My husband and I safely made it back to the seminary on Friday afternoon. So did both cars and our silverware (which technically isn’t silverware, I just refer to any sort of eating utensils as “silverware”). We are currently sans internet at home and I go back to work tomorrow, so posts may be a little sparse for the time being.
I’m so tired of seeing boxes and totes. They are everywhere.
They are in the storage room.
The are in the hallway.
They are in the side room.
They are in the living room.
See, they are EVERYWHERE. Now you’ll have to excuse the short post because I have boxes to pack before I sleep, boxes to pack before I sleep.
On Wednesday we will be loading up yet another moving truck to make what is now becoming our annual move. There’s a lot to be done before load up time: Boxes to be packed, floors to be scrubbed, a location to recycle light bulbs to be found. It’s a stressful time. In the past, the stress of moving often reduced me to a crying pile of anxiety, but not so much with this move. Don’t get me wrong, there have been nights when I tell my husband that I feel overwhelmed by everything, but this move hasn’t triggered any panic attacks and meltdowns. It could be the drugs at work, it could be the fact that we’re returning to a familiar town, or it could be the fact that after three moves in three summers I’m finally getting adept at coping with these transitions. Whatever the reasons, I’m happy to report that I feel somewhat emotionally stable for Moving 2013.
Well, emotionally stable as long as I’m conscious. Sleeping has been a different story.
I’ve never been one to ponder the meaning of my dreams because they have always been fairly straightforward–I dream about whatever stressors are in my life. In college I would dream about missing tests and forgetting papers. While I worked at the daycare I would dream about loosing children. The last couple of years I have dreamed about my nanny children when weeks have been particularly chaotic. Since the beginning of July I have dreamed about moving. And as irrational as my imagination can be during my waking hours, my unconscious mind can create some of the most unlikely scenarios:
The Not Packed Dream: The moving truck had arrived and nothing in the house was boxed up. I was frantically trying to shove things into boxes. For some reason, one of my nanny children was with me so I was trying to teach him how to fold clothes to pack into boxes. Since he was only 5 in my dream, it wasn’t going well.
The Search for Permanent Markers Dream, Part A: I was searching Walmart (which looked oddly like Target) for permanent markers so I could label our moving boxes. I searched and searched the aisles but couldn’t find them. Oh, and I was on rollerblades and kept falling down.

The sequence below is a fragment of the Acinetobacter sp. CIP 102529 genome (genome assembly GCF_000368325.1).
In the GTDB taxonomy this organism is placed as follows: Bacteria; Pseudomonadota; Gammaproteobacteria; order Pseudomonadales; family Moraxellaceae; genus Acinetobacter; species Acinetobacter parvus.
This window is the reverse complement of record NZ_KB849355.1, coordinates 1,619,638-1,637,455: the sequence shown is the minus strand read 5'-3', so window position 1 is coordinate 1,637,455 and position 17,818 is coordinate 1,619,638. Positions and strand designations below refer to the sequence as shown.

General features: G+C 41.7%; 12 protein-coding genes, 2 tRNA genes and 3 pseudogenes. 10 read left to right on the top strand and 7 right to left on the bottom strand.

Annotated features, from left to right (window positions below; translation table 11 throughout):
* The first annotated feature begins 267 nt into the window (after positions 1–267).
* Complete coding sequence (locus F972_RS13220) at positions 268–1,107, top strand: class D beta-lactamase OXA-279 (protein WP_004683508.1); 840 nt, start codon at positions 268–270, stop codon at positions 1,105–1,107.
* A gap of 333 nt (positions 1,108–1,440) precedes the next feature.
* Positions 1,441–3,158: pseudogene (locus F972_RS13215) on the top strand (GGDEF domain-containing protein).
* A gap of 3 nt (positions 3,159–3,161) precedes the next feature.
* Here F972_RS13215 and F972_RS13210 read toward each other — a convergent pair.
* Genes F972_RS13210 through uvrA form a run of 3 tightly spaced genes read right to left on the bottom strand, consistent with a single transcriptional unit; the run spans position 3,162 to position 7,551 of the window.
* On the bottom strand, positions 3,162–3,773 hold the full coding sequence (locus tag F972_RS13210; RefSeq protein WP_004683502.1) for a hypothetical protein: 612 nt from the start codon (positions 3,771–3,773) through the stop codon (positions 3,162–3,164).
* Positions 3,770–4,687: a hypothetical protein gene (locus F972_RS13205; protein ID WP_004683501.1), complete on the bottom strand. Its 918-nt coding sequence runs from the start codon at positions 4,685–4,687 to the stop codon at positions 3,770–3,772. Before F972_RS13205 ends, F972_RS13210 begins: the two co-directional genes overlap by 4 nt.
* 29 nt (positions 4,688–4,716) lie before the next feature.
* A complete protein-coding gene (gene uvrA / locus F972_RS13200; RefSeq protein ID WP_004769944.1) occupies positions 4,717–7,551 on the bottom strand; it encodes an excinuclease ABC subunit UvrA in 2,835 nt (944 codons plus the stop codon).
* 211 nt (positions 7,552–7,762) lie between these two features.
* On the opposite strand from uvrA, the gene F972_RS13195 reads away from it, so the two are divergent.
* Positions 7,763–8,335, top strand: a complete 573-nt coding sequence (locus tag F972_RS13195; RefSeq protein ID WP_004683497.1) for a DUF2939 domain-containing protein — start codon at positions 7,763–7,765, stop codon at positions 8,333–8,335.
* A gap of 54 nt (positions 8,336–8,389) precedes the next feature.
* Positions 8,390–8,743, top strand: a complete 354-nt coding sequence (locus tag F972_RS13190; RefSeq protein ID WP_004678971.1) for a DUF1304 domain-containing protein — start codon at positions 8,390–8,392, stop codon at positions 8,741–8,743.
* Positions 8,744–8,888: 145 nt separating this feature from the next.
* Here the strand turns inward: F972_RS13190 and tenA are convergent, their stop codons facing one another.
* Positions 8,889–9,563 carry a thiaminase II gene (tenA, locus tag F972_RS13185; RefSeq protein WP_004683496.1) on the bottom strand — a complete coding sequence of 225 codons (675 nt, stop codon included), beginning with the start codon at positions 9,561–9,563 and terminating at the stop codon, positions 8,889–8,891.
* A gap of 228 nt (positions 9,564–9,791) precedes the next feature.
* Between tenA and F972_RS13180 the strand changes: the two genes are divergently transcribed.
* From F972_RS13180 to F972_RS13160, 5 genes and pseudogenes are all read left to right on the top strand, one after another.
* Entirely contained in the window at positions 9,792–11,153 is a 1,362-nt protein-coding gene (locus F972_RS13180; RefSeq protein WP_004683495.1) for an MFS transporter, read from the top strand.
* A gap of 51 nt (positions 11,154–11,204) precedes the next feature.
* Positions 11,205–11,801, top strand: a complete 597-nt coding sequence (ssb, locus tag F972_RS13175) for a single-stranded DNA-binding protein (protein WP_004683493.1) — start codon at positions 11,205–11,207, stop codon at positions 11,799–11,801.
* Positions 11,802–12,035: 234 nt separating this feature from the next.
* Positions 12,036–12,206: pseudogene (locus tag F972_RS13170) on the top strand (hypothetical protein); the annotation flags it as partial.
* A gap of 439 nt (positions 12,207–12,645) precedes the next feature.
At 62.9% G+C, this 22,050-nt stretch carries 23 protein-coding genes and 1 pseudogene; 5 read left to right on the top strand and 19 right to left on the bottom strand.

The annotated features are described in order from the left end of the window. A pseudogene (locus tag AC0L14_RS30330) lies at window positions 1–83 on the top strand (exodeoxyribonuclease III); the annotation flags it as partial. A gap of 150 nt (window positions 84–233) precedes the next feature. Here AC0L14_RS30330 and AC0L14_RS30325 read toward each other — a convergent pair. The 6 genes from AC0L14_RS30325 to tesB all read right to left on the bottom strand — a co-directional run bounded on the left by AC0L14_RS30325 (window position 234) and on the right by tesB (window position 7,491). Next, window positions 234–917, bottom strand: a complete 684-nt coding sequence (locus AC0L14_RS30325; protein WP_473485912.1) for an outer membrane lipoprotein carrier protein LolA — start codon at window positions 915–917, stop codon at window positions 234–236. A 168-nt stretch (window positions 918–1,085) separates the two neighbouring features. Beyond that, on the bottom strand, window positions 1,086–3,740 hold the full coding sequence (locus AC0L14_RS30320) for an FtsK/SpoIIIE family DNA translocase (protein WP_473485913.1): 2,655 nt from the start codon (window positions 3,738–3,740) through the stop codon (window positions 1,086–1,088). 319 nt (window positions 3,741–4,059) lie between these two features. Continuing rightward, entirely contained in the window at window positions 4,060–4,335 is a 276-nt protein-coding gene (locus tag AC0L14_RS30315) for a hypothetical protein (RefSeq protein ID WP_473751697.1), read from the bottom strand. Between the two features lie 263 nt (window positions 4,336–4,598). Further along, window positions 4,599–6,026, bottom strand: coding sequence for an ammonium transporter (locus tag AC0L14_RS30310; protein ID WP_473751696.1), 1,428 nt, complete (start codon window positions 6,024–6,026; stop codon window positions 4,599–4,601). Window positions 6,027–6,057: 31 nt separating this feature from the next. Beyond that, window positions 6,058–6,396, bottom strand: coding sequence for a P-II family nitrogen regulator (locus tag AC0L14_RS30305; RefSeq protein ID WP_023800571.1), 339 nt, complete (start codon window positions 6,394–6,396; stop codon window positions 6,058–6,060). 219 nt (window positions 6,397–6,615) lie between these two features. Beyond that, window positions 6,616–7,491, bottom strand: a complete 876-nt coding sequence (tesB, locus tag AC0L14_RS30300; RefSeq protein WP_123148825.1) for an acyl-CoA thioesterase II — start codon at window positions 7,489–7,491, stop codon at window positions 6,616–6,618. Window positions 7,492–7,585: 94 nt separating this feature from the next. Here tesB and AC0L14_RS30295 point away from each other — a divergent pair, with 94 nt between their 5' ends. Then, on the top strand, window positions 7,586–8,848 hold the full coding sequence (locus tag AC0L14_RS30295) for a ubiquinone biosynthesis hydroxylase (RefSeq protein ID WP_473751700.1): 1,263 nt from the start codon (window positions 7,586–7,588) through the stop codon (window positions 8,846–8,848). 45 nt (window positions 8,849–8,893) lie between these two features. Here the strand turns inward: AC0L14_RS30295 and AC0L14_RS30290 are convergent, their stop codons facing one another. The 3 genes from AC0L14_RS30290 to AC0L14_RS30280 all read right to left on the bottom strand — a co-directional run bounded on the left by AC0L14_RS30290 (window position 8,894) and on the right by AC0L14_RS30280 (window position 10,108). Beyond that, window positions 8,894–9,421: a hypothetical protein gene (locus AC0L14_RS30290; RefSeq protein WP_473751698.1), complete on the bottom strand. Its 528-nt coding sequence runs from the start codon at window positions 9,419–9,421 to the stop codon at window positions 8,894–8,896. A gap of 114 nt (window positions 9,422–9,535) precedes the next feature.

The Search for Permanent Markers Dream, Part B: I was again searching Walmart (which looked like Walmart this time) for permanent markers and still couldn’t find any. This time I had a cranky child in tow, so I was literally dragging him through the store because he was on a harness. I’m not sure whose child he was.
The Dual Parish Dream: Somehow we had skipped fourth year completely and were trying to settle in at my husband’s first call, which was for a dual parish. However, it wasn’t just that he had two churches, we also had two parsonages. I was frantically trying to figure out how to split our belongings between two homes, frustrated because church members kept calling on my husband while we where trying to unpack, and devastated because we forgot our utensils at our farmhouse (and our utensils aren’t even that nice!). Oh, and my sister was living with us for some reason.
So there you have it, proof that the worry always comes out in some form or another. The most stressful dream by far was the dual parish dream–I think my concern about the first call started showing in that one. The dream that just makes me laugh is the thought of rollerblading through Walmart–I mean, really? That’s just crazy. At any rate, here’s hoping that a week from today the moving dreams will be gone. . . at least until next summer!
Do you have dreams about the stressors in your life? How do you handle those dreams? What has been your most amusing dream?
Yesterday I was perusing Facebook when I saw an article about a missing two-year-old. I studied the picture a moment and realized that I recognized the little boy–he was our mechanic’s youngest son. Apparently the child went missing on Tuesday night and a massive search was underway. While my husband and I aren’t close friends with our mechanic, he’s been very good to our vehicles this year and I always enjoyed watching his little boy play while he worked on our cars.
Despite the search efforts of hundreds of people and fervent prayers for the child’s safe return, the boy’s body was found last night. I was brokenhearted when I found out this morning–the energetic two-year-old I saw running around just last week is now dead. I cannot even begin to fathom the pain his parents and brother are feeling.
When something this tragic happens to someone so young, it’s difficult not to demand that God explain His actions. Why did it have to be a toddler who died? Why did it have to happen to this nice man’s son? Why couldn’t the boy just come home safely? I know the theological answers to these questions–that we live in a fallen, sinful world where death is prevalent, that we are all born in sin so even the seemingly innocent suffer and die, and that God’s plans aren’t always our plans. Still, it’s hard not to feel anger that all of this wasn’t fair.
But when a calamity like this occurs, I always think of Job’s response after he lost all his property and all of his children. The man lost everything, but as he mourned he stated, “Naked I came from my mother’s womb, and naked shall I return. The Lord gave, and the Lord has taken away; blessed be the name of the Lord,” (Job 1:21). Job kept his trust in God despite his suffering. Likewise, we can find comfort in Christ’s resurrection as told in 1 Corinthians 15:51-56,